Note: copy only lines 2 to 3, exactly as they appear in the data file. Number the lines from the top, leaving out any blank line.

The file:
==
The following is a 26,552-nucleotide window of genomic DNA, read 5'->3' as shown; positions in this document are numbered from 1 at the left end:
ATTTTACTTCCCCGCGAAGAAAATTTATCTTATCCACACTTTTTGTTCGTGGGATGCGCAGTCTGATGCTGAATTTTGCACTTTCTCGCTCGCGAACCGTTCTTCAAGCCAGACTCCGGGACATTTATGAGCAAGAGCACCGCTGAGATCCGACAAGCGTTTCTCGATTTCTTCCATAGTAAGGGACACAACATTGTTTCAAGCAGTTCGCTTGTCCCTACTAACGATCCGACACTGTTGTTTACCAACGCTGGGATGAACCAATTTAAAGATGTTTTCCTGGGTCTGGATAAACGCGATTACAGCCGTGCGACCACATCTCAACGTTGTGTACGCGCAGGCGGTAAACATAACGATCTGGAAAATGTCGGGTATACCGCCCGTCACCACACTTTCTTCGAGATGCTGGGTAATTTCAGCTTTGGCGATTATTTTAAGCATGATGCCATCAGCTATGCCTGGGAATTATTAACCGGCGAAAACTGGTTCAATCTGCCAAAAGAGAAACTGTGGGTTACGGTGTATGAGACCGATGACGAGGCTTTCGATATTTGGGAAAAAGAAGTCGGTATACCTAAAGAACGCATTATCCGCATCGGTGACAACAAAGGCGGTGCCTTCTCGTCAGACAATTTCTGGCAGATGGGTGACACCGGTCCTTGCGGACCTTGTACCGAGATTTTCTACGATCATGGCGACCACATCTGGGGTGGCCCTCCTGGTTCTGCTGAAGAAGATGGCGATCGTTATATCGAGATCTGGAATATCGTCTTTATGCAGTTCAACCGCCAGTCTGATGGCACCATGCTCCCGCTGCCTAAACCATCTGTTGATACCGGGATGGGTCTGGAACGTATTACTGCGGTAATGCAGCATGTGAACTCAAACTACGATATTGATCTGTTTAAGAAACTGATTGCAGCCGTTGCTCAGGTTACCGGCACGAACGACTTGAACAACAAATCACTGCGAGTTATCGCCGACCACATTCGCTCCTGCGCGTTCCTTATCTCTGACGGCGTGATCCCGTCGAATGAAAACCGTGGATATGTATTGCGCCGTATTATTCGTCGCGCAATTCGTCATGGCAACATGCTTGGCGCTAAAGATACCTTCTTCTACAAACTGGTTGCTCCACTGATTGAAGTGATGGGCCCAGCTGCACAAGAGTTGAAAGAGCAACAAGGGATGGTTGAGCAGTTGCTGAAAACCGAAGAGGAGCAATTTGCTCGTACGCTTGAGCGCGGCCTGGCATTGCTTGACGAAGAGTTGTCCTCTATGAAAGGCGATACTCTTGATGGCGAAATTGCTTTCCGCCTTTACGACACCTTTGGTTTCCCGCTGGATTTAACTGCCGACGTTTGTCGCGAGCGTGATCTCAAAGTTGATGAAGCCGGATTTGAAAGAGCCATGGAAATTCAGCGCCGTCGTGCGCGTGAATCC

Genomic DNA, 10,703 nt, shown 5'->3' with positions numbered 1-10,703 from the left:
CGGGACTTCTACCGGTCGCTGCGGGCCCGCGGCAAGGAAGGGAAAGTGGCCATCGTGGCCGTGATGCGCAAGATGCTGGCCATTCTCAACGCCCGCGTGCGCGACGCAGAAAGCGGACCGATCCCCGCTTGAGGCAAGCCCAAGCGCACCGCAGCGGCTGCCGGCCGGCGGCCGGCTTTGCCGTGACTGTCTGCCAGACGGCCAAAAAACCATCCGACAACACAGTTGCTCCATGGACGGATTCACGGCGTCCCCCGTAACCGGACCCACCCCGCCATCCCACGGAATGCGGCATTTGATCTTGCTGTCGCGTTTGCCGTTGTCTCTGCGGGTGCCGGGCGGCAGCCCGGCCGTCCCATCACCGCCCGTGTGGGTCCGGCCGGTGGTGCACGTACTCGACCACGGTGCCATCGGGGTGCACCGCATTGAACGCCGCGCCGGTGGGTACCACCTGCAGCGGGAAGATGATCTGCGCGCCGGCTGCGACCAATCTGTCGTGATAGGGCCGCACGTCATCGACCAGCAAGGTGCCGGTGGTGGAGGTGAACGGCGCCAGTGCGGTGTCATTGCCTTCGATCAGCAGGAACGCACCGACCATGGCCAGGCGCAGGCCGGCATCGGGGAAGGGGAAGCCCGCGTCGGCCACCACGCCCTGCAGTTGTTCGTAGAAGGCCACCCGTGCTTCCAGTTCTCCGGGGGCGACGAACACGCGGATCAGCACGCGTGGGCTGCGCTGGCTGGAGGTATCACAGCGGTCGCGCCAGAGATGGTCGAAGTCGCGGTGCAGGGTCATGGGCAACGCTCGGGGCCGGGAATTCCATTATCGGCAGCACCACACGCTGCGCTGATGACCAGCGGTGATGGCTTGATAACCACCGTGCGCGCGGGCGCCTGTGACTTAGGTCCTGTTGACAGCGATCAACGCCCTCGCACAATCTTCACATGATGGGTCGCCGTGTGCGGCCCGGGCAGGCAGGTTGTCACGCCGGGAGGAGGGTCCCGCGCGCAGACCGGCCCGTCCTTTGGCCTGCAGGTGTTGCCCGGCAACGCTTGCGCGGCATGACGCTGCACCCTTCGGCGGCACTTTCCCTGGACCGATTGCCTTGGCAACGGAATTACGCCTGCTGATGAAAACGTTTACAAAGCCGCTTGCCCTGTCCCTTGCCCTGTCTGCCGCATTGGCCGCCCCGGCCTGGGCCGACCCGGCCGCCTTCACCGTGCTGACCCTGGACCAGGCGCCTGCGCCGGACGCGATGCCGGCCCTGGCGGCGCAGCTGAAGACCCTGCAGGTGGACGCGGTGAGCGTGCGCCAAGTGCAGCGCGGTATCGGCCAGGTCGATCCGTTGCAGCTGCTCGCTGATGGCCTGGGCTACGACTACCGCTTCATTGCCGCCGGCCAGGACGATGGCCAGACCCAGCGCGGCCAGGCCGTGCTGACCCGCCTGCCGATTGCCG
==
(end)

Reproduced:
ATTTTACTTCCCCGCGAAGAAAATTTATCTTATCCACACTTTTTGTTCGTGGGATGCGCAGTCTGATGCTGAATTTTGCACTTTCTCGCTCGCGAACCGTTCTTCAAGCCAGACTCCGGGACATTTATGAGCAAGAGCACCGCTGAGATCCGACAAGCGTTTCTCGATTTCTTCCATAGTAAGGGACACAACATTGTTTCAAGCAGTTCGCTTGTCCCTACTAACGATCCGACACTGTTGTTTACCAACGCTGGGATGAACCAATTTAAAGATGTTTTCCTGGGTCTGGATAAACGCGATTACAGCCGTGCGACCACATCTCAACGTTGTGTACGCGCAGGCGGTAAACATAACGATCTGGAAAATGTCGGGTATACCGCCCGTCACCACACTTTCTTCGAGATGCTGGGTAATTTCAGCTTTGGCGATTATTTTAAGCATGATGCCATCAGCTATGCCTGGGAATTATTAACCGGCGAAAACTGGTTCAATCTGCCAAAAGAGAAACTGTGGGTTACGGTGTATGAGACCGATGACGAGGCTTTCGATATTTGGGAAAAAGAAGTCGGTATACCTAAAGAACGCATTATCCGCATCGGTGACAACAAAGGCGGTGCCTTCTCGTCAGACAATTTCTGGCAGATGGGTGACACCGGTCCTTGCGGACCTTGTACCGAGATTTTCTACGATCATGGCGACCACATCTGGGGTGGCCCTCCTGGTTCTGCTGAAGAAGATGGCGATCGTTATATCGAGATCTGGAATATCGTCTTTATGCAGTTCAACCGCCAGTCTGATGGCACCATGCTCCCGCTGCCTAAACCATCTGTTGATACCGGGATGGGTCTGGAACGTATTACTGCGGTAATGCAGCATGTGAACTCAAACTACGATATTGATCTGTTTAAGAAACTGATTGCAGCCGTTGCTCAGGTTACCGGCACGAACGACTTGAACAACAAATCACTGCGAGTTATCGCCGACCACATTCGCTCCTGCGCGTTCCTTATCTCTGACGGCGTGATCCCGTCGAATGAAAACCGTGGATATGTATTGCGCCGTATTATTCGTCGCGCAATTCGTCATGGCAACATGCTTGGCGCTAAAGATACCTTCTTCTACAAACTGGTTGCTCCACTGATTGAAGTGATGGGCCCAGCTGCACAAGAGTTGAAAGAGCAACAAGGGATGGTTGAGCAGTTGCTGAAAACCGAAGAGGAGCAATTTGCTCGTACGCTTGAGCGCGGCCTGGCATTGCTTGACGAAGAGTTGTCCTCTATGAAAGGCGATACTCTTGATGGCGAAATTGCTTTCCGCCTTTACGACACCTTTGGTTTCCCGCTGGATTTAACTGCCGACGTTTGTCGCGAGCGTGATCTCAAAGTTGATGAAGCCGGATTTGAAAGAGCCATGGAAATTCAGCGCCGTCGTGCGCGTGAATCC

Genomic DNA, 10,703 nt, shown 5'->3' with positions numbered 1-10,703 from the left: